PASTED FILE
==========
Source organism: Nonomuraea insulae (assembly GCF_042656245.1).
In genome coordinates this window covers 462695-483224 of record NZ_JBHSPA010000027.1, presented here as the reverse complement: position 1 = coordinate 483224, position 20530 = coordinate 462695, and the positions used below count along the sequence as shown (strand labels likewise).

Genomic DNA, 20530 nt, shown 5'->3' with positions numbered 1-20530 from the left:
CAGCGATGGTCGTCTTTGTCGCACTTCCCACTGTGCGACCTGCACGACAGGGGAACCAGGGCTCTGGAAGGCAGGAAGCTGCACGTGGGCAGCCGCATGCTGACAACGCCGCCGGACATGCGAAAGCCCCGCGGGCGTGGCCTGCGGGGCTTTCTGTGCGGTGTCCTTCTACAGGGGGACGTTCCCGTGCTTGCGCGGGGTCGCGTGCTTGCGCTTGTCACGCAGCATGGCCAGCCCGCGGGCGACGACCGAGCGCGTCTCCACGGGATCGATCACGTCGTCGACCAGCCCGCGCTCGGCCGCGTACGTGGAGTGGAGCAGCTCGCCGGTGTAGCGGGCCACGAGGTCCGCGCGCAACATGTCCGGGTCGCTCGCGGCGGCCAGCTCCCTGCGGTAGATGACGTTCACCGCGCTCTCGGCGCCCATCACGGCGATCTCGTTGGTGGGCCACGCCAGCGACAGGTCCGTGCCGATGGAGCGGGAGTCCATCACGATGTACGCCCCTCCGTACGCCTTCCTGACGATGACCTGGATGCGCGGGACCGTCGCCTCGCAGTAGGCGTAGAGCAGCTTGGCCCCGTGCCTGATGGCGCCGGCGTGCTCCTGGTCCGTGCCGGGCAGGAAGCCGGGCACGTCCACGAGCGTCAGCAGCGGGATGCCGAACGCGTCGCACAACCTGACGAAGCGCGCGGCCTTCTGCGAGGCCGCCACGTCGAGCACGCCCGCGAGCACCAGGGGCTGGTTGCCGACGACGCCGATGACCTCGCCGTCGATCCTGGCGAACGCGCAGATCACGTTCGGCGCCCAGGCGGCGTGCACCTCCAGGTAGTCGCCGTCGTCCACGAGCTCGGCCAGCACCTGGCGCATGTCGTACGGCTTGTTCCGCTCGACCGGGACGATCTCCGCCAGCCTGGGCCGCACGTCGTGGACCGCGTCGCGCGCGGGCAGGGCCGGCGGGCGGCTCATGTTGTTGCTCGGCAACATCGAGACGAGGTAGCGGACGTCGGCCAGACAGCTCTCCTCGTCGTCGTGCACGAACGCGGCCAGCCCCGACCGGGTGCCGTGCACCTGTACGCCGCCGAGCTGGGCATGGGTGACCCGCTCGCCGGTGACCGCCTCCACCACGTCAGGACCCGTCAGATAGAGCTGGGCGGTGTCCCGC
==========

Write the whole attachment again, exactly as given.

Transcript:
Source organism: Nonomuraea insulae (assembly GCF_042656245.1).
In genome coordinates this window covers 462695-483224 of record NZ_JBHSPA010000027.1, presented here as the reverse complement: position 1 = coordinate 483224, position 20530 = coordinate 462695, and the positions used below count along the sequence as shown (strand labels likewise).

Genomic DNA, 20530 nt, shown 5'->3' with positions numbered 1-20530 from the left:
CAGCGATGGTCGTCTTTGTCGCACTTCCCACTGTGCGACCTGCACGACAGGGGAACCAGGGCTCTGGAAGGCAGGAAGCTGCACGTGGGCAGCCGCATGCTGACAACGCCGCCGGACATGCGAAAGCCCCGCGGGCGTGGCCTGCGGGGCTTTCTGTGCGGTGTCCTTCTACAGGGGGACGTTCCCGTGCTTGCGCGGGGTCGCGTGCTTGCGCTTGTCACGCAGCATGGCCAGCCCGCGGGCGACGACCGAGCGCGTCTCCACGGGATCGATCACGTCGTCGACCAGCCCGCGCTCGGCCGCGTACGTGGAGTGGAGCAGCTCGCCGGTGTAGCGGGCCACGAGGTCCGCGCGCAACATGTCCGGGTCGCTCGCGGCGGCCAGCTCCCTGCGGTAGATGACGTTCACCGCGCTCTCGGCGCCCATCACGGCGATCTCGTTGGTGGGCCACGCCAGCGACAGGTCCGTGCCGATGGAGCGGGAGTCCATCACGATGTACGCCCCTCCGTACGCCTTCCTGACGATGACCTGGATGCGCGGGACCGTCGCCTCGCAGTAGGCGTAGAGCAGCTTGGCCCCGTGCCTGATGGCGCCGGCGTGCTCCTGGTCCGTGCCGGGCAGGAAGCCGGGCACGTCCACGAGCGTCAGCAGCGGGATGCCGAACGCGTCGCACAACCTGACGAAGCGCGCGGCCTTCTGCGAGGCCGCCACGTCGAGCACGCCCGCGAGCACCAGGGGCTGGTTGCCGACGACGCCGATGACCTCGCCGTCGATCCTGGCGAACGCGCAGATCACGTTCGGCGCCCAGGCGGCGTGCACCTCCAGGTAGTCGCCGTCGTCCACGAGCTCGGCCAGCACCTGGCGCATGTCGTACGGCTTGTTCCGCTCGACCGGGACGATCTCCGCCAGCCTGGGCCGCACGTCGTGGACCGCGTCGCGCGCGGGCAGGGCCGGCGGGCGGCTCATGTTGTTGCTCGGCAACATCGAGACGAGGTAGCGGACGTCGGCCAGACAGCTCTCCTCGTCGTCGTGCACGAACGCGGCCAGCCCCGACCGGGTGCCGTGCACCTGTACGCCGCCGAGCTGGGCATGGGTGACCCGCTCGCCGGTGACCGCCTCCACCACGTCAGGACCCGTCAGATAGAGCTGGGCGGTGTCCCGC